Bradycardia in the Emergency Department
- A 65 year old man presents to the ED with mild chest pain and dizziness following a syncopal episode on the toilet.
- You receive a pre-notification call from the Ambulance: They are concerned about his heart rate of 28…
- His initial ECG shows no specific Ischaemic Changes
What is your differential diagnosis for his Bradycardia?
Remember ‘D.I.E.’ – Drugs, Ischaemia and Electrolytes
- Ischaemia is the diagnosis of exclusion – any heart block with syncope chest pain should be closely observed because Myocardial Ischaemia is a dynamic process
- Drug causes include:
- Non-dihydropyridine Calcium Channel Blockers such as Verapamil
- Beta Blockers
- Hyperkalaemia is an important cause of bradycardia
In this case the rapid bedside Postassium (venous blood gas) comes back at 8.4mmol/L and the nursing staff are requested to repeat the ECG.
What are the Typical ECG findings in Hyperkalaemia?
Key Point – The ECG may be normal or near normal – a normal ECG is not reassuring. Having said this, ECG changes are common and their presence should prompt a focus on starting specific treatment…
Hyperkalaemia is a time dependent emergency that requires your immediate attention.
Classic ECG Findings
The ECG associated with Severe Hyperkalaemia shows progressive QRS Broadening:
Other ECG Findings
Progressive features suggesting hyperkalaemia include:
- P wave flattening and heart blocks
- An increasingly broad and bizarre looking QRS complex
- Peaked T waves (that often have a pointed appearance)
- Arrhythmia including Asystole (see below) and Ventricular Fibrillation
- The ECG prior to Cardiac Arrest May be normal
What is the mechanism of bradycardia in hyperkalaemia?
- This relates to the cardiac pacemaker action potential – a reduction in the concentration gradient (outflow) of K+ in repolarisation leads to reduced heart rate.
- The change in serum postassium affects the repolarisation part of the action potential (labelled ‘3’ in the diagram below). Hyperkalaemia leads to a flattening of the angle of this part of the action potential which can lead to a slower heart rate.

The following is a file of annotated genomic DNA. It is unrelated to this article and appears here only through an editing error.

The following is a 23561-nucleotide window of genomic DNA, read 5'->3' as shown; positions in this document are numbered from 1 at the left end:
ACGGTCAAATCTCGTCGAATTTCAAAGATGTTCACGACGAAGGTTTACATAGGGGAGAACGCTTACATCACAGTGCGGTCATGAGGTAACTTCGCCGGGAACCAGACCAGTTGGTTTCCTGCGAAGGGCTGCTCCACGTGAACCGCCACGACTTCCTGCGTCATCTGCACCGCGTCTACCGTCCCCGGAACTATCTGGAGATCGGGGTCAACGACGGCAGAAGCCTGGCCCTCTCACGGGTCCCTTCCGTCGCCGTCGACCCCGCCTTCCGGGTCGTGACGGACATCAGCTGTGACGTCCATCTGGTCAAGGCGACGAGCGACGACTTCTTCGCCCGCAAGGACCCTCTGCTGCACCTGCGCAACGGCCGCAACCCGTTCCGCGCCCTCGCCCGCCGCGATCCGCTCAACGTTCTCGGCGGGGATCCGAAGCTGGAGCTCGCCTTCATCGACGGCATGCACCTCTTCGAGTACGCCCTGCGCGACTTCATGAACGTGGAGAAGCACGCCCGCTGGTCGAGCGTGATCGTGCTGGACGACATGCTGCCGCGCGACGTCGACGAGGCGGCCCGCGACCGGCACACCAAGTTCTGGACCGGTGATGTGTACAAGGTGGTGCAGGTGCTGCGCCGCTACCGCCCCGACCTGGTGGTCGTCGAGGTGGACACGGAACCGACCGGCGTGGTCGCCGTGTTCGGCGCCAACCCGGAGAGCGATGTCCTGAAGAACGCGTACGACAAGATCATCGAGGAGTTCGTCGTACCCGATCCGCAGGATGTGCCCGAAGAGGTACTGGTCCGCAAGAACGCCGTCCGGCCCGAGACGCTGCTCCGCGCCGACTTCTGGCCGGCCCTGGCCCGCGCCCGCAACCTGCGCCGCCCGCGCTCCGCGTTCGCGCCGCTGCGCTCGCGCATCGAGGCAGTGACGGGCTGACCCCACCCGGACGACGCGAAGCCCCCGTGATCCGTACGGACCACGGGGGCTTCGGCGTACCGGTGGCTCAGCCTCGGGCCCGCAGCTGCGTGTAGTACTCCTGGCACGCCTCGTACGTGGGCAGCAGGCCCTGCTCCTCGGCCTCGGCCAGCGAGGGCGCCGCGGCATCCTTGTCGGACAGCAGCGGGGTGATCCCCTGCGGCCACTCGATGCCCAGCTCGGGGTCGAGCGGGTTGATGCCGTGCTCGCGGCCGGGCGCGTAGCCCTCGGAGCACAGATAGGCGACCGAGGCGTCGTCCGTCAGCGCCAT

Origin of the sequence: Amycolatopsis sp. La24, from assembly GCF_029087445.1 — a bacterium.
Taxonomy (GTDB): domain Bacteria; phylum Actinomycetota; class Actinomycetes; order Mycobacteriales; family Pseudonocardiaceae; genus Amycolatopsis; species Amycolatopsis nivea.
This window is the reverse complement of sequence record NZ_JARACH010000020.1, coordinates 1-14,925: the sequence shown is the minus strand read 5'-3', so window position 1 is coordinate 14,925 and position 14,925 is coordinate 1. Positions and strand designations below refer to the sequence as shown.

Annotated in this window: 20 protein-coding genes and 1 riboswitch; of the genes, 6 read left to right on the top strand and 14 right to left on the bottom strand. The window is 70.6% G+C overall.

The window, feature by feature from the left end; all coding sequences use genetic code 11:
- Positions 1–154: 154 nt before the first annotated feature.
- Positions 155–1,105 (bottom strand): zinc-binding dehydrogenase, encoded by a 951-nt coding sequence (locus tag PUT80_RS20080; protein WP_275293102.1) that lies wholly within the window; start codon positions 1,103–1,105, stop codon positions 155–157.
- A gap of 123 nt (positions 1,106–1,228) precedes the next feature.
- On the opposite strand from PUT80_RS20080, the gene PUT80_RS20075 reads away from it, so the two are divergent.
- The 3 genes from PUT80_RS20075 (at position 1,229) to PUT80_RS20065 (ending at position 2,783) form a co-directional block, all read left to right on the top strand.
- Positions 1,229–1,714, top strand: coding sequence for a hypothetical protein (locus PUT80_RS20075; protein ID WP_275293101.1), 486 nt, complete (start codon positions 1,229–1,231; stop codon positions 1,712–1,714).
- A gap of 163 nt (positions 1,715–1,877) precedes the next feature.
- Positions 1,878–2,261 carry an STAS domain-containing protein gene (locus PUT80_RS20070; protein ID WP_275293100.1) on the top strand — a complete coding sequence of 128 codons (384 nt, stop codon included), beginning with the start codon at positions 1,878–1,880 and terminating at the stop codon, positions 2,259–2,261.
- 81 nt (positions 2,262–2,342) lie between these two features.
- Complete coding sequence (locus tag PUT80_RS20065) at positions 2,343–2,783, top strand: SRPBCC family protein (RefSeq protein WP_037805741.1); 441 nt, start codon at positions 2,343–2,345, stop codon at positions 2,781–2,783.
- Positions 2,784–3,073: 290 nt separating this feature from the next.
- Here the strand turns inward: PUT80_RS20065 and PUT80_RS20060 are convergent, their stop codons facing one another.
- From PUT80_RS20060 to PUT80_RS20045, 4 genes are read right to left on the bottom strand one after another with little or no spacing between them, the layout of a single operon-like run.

How will you manage this Man’s Hyperkalaemia and Bradycardia?
Resuscitation Phase of Care (actions in first 10 minutes)
- Call for assistance and assemble an appropriate team (nursing and medical)
- Move the patient to the Resuscitation Bay (or equivalent)
- Attach the patient to 3 lead ECG telemetry and observe with continuous non-invasive monitoring
- Apply O2
- Position Patient – Sit patient up
- Obtain IV access
- Send repeat bloods (including a bedside point of care VBG)
- Start Intravenous (IV) fluid (e.g. 0.9% saline 500ml/h if not known ‘renal patient’ or a significant risk of fluid overload with small amounts of IV fluid) – this is safe and appropriate in almost all patients
Make a brief initial assessment of the patient:
Blood Gas Point of Care:
A Valuable Tool in the Emergency Department
In this case the Undifferentiated Bradycardia may require initial invasive specific management:
(1) Transcutaneous Pacing (usually with Analgesia and Sedation) – may not be effective in Hyperkalaemia
(2) Adrenaline Infusion (Isoprenaline is often now the second line choice due to associated hypotension. Commonly high doses of Isoprenaline are required for an adequate effect)
(3) Atropine Bolus (this is said to be ineffective in most cases. It is more likely to be effective where there are narrow QRS complexes. Atropine can have a paradoxical effect in small doses so if uses make sure you give a decent dose (e.g. 500mcg boluses)
Use a cognitive aid as a checklist of your actions – such as the ALS algorithm for bradycardia
Treat the Cause
Treat the Electrolyte Problem – ‘make the patient safe’ by treating the Hyperkalaemia with IV Calcium
- IV Calcium
- This will NOT lower the total body or serum potassium levels but will reduce the risk of arrhythmia
- May need to be cautious in patients with a high suspicion of digoxin toxicity
- Options for IV Calcium treatment include Calcium Gluconate and Calcium Chloride – 10mls of Calcium Chloride has about 3 times more calcium ions than the equivalent dose of Calcium Gluconate
For more information on calcium – CLICK HERE
- IV insulin (i.e. Actrapid)
- 10 units with 50ml of 50% dextrose into a good IV cannula
- Re-check the Blood Sugar at 1o minutes and 30 minutes
- Consider Sodium Bicarbonate (especially with renal failure – but not routinely)
- Consider Salbutamol Nebs (can easily be given – e.g. 10mg nebuliser)
- Consider early consultation for Dialysis (organise early in renal failure patients)
- Document the patient needs a Low K+ Diet
- Fluid Balance Plan Documentation
- Consider Potassium Binders (i.e. Calcium Resonium)
- Proabably not that useful in Acute Management – for more information – CLICK HERE
- Carefully Check the Medication List (stop Slow K plus consider stopping ACE inhibitors, K+ Sparing Diuretics and ARB Blockers) – see the Medical Students Page for a discussion of how to avoid prescribing errors…
- Reassessment of the patient using a ‘ABCDEFG’ approach described above
- Explanation and Advice to Patient and Family
- Need to liase with Dialsysis Unit – may require urgent dialysis
- Consultation with Renal and/or Endocrine Team
- Document the aims for fluid balance
- Admission to hospital
- A monitored bed (continuous ECG) with regular re-checks (i.e. 4 hourly) of both Sodium and Potassium levels